October 02, 2006

Oct. 2, 2006: Blood on his hands?

Is there blood on his hands? -- As Kofi Annan prepares to stand down as UN secretary-general, Adam LeBor investigates the accusations made against the world’s chief defender of human rights , Oct. 1, 06, Sunday Times Magazine. -- via Forum



The bodies were still warm when Lieutenant Ron Rutten found them: nine corpses in civilian clothes lying crumpled by a stream, each shot in the back at close range. It was July 12, 1995, and the UN-declared “safe area” of Srebrenica had fallen the previous day. The lush pastures of eastern Bosnia were about to become Europe’s bloodiest killing fields since 1945.

Refugees poured into the UN compound. But the Dutch peacekeepers (Dutchbat) were overwhelmed and the Serbs confiscated their weapons. “From the moment I found those bodies, it was obvious to me that the Bosnian Serbs planned to kill all the men,” Rutten said. He watched horrified as Dutch troops guided the men and boys onto the Serb buses.

Srebrenica is rarely mentioned nowadays in Annan’s offices on the 38th floor of the UN secretariat building in New York. [....]

Charge one: Rwanda

That in 1994, Annan and the DPKO refused the UN commander General Romeo Dallaire (below) permission to raid Hutu arms caches, despite his warning mass slaughter was planned, that they failed to inform the security council, and failed to clarify the extent of the genocide [....]

Charge two: Srebrenica

That from July 6 to July 11, 1995, Unprofor, the UN mission in Bosnia, repeatedly failed to authorise air strikes to save the town, despite having the means to do so, and was in grievous breach of its obligations to protect civilians [....]

Charge three: Darfur

That the UN, in particular the Department of Political Affairs (DPA), repeatedly ignored reports from humanitarian officials of atrocities because they were politically inconvenient, and that the UN still refuses to take action to stop the slaughter [....]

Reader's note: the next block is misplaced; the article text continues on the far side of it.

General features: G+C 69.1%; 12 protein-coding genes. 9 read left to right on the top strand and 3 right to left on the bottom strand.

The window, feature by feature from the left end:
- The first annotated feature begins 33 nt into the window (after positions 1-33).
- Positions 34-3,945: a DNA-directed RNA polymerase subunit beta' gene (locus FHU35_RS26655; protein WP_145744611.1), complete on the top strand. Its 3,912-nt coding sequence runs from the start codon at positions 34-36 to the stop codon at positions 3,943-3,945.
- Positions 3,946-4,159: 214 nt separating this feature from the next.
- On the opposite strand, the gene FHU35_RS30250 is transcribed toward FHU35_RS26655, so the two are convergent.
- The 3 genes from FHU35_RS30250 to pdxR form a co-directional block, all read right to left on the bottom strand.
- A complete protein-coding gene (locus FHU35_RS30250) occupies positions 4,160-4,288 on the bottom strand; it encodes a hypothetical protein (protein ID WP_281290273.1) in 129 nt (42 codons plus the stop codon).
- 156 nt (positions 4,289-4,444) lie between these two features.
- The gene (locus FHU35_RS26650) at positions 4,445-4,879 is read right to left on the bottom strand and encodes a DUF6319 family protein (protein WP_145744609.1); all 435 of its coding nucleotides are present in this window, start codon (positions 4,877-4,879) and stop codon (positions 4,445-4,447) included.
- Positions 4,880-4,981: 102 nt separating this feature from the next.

Complicity with Evil: The United Nations in the Age of Modern Genocide, by Adam LeBor, is published by Yale University Press on October 31 ... available at the Sunday Times BooksFirst ...

Link to pre-order: Adam LeBor: "Complicity with Evil": The United Nations in the Age of Modern Genocide

Publisher: Yale University Press
ISBN: 0300111711

From the killing fields of Rwanda and Srebrenica a decade ago to those of Darfur today, the United Nations has repeatedly failed to confront genocide. This is evinced, LeBor maintains, in a May 1995 document from Yasushi Akashi, the most senior UN official in the field during the Yugoslav wars, in which he refused to authorize air strikes against the Serbs for fear they would 'weaken' Milosevic. More recently, in 2003, urgent reports from UN officials in the Sudan detailing atrocities from Darfur were ignored for a year because they were politically inconvenient. This book is the first to examine in detail the crucial role of the Secretariat, its relationship with the Security Council, and the failure of UN officials themselves to confront genocide. LeBor argues the UN must return to its founding principles, take a moral stand and set the agenda of the Security Council instead of merely following the lead of the great powers. Based on dozens of first-hand interviews with UN officials, current and former, and such international statesmen and women as Madeleine Albright, Richard Holbrooke, Douglas Hurd, and David Owen, this book will be much discussed as a new Secretary General is appointed.

How many of the UN's P5 are democracies? As for the General Assembly, when the tiniest, most authoritarian regime has a vote equal to that of the US or the UK or Canada, and there are numerically, more non-democracies than there are freedom loving democracies, why would rational people think the UN, as constituted, could work? Shall we just agree that the world can't make a silk purse out of a sow's ear?


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